The beginning of 2012 was marked with aggravation in Tibet. Free Tibet human rights organization reported that during the police crackdown on demonstrations of ethnic Tibetans, two protesters died from gunshot wounds on January 24. According to Chinese news agency "Xinhua", they were terrorists who on January 24 have attacked a police station in Seda Ganzi county of Tibet Autonomous Region.
They pelted it with stones and bottles filled with gasoline, which resulted in 14 injured policemen. The authorities claim that during the restoration of the order only one demonstrator was killed. Another one was injured and 13 arrested. Human rights activists believe that the police provoked the demonstrators by violently dispersing their rally the day before, resulting in 30 injured Tibetans.
They cite the words of a Tibetan monk who claims that on January 23 police opened fire on protesters in the monastery district Luhuo. Also, he said that the demonstrators were in favor of Tibetan independence, the return to China of their spiritual leader the Dalai Lama, and cessation of conscious migration of the Chinese to the Himalayas. The latter is done in all problem areas of the country to create a preponderance of loyal citizens over potentially dangerous ones.
Meanwhile, a similar clash occurred recently in other part of China. Dozens of people, including monks, staged a pogrom, attacking shops and a police station. Then, five law enforcement officers were injured.
Active rallies demanding independence of Tibet took place in 2008. In fact, what happened then was a rebellion that had to be suppressed by the military. Then, at least 18 people were killed. The protests were quickly suppressed, and over one hundred of arrested Tibetan monks were sent for "patriotic re-education." However, since then, according to Tibetan organizations, the situation in many areas remained tense.
Of course, the actions of insurgents were supported in the West. The Dalai Lama was the guest of honor in the United States. Soon after he received the Nobel Peace Prize, which was a direct challenge to China.
Since the beginning of 2011 a trend for further aggravation of the Tibetan issue was observed. Self-immolation of Tibetan monks protesting against the "occupation of Tibet" and the Chinese government occur frequently. 14 such incidents have been recorded in China since March of 2011.
Most of them occurred in the prefecture of Aba and Kirti Monastery located in Sichuan province, which has become, according to human rights advocates, a place of concentrated anger of ethnic Tibetans because of undermining of the foundations of their culture.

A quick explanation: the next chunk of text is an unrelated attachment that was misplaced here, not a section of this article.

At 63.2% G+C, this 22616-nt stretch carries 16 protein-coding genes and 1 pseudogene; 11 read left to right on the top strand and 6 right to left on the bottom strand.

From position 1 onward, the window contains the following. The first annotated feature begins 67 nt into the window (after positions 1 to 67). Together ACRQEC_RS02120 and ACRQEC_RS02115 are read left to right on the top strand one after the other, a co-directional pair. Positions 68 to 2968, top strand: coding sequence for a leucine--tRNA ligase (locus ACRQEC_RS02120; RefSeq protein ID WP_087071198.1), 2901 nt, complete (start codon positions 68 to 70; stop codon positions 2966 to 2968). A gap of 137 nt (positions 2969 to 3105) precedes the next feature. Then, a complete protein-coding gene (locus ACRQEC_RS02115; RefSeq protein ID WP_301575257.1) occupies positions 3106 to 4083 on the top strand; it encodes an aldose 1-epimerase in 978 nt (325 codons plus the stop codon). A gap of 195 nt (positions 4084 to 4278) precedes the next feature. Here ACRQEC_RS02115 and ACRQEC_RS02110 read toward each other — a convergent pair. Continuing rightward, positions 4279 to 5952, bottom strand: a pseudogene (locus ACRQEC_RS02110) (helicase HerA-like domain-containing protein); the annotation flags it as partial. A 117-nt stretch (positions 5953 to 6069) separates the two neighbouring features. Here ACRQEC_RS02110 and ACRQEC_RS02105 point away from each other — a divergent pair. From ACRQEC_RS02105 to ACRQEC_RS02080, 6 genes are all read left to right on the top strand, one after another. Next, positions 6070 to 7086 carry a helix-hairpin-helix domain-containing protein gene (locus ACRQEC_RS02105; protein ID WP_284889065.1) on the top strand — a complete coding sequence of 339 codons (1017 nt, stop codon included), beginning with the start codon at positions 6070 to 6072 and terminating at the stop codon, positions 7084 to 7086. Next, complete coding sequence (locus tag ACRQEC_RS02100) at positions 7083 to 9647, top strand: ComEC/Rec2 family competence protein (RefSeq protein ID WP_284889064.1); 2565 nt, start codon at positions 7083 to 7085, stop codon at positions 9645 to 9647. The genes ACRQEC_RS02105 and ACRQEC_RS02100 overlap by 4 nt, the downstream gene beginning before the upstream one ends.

Stephanie Brigden, director of the British organization Free Tibet, said that these recent acts of self-immolation confirm that what we are currently facing in Tibet is a long and principled opposition to the Chinese occupation.
She also complained about the world community ignoring the Tibetan issue. The fact that 14 people in various parts of Tibet have decided to set themselves on fire is a harsh indictment of the international community that was unable to respond. As long as world leaders are trying to ignore the emergency in Tibet, one can only expect that such acts of protest will continue, she said.
Tibetan human rights activists point out that insertion of the Chinese Red Army in Tibet in 1950 did not mean that the Tibetans have surrendered. They recall that a representative of the Dalai Lama signed an agreement with China in 1951 on conditions of granting autonomy to Tibet, which allegedly does not actually exist.
Now various Tibetan and other organizations try to draw the attention of the West to the issue that the Chinese authorities prefer to ignore. They deny all accusations of repressions and suppression of culture, pointing out that the official Beijing has greatly improved the standard of living of the population of Tibet, abolished slavery and other vestiges of "old age", and has invested huge funds for the development of the region.
In contrast, the Chinese government accused the Dalai Lama, the Tibetan spiritual leader in exile, of pushing people towards suicide with the support of the West.
The Dalai Lama denies this accusation and calls on the Chinese authorities to respect the autonomy of Tibet, where the indigenous people can hold their religious rites, and to stop migration of the Chinese into the area.
However, the accusations of Tibetan human rights activists addressed to the West look rather odd. After all, who but the United States, Britain and other countries of the Western civilization support their organizations, including the most radical ones? The Chinese intelligence services have long established a link between those who struggle in Tibet and the representatives of the CIA and MI6.
For the West, the national issue is one of key moments in the growing strategy of containment of China. Tibet and Xinjiang are the main areas that foreign intelligence services are trying to use in this regard.
However, as practice shows, all attempts to pressure China are ineffective. The country has growing, self-sufficient economy, and its armed forces are strengthening as well. It has its own national policy in the outskirts, designed for many centuries, and does not intend to repeat the mistakes of the late Soviet Union.